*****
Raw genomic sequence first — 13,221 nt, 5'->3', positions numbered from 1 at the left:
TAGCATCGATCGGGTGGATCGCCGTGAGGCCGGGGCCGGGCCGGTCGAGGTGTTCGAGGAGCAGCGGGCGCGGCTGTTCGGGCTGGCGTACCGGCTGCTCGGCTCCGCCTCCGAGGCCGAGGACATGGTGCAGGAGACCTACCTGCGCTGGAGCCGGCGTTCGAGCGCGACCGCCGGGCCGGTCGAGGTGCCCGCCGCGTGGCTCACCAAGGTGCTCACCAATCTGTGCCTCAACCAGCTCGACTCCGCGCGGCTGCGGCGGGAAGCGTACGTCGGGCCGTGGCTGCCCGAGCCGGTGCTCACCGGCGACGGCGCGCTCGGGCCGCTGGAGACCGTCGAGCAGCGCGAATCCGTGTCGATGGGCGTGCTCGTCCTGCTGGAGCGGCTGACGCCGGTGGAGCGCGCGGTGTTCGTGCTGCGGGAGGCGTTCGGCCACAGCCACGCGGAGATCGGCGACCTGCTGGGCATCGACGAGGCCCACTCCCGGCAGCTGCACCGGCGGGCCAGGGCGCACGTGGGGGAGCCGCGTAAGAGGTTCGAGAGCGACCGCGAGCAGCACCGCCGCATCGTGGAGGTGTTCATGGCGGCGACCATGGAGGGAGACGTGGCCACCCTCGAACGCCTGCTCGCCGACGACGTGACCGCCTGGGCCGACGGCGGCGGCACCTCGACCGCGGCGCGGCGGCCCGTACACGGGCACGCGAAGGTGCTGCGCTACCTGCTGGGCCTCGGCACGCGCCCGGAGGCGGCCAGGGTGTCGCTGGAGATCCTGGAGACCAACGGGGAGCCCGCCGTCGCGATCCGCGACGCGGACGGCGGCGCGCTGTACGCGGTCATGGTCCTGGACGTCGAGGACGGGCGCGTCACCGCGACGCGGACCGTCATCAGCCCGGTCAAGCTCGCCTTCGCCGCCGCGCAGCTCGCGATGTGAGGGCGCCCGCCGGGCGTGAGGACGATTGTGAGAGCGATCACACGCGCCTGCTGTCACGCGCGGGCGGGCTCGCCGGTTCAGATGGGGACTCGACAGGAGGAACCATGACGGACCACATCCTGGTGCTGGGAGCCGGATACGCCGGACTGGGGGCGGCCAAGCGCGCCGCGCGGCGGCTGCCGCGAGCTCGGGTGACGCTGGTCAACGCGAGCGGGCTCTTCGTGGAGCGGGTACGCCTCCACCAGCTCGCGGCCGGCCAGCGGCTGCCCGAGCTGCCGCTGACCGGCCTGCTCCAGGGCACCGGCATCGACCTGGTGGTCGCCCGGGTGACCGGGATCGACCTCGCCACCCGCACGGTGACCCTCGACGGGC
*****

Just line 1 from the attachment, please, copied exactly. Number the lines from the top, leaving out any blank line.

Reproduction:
Raw genomic sequence first — 13,221 nt, 5'->3', positions numbered from 1 at the left: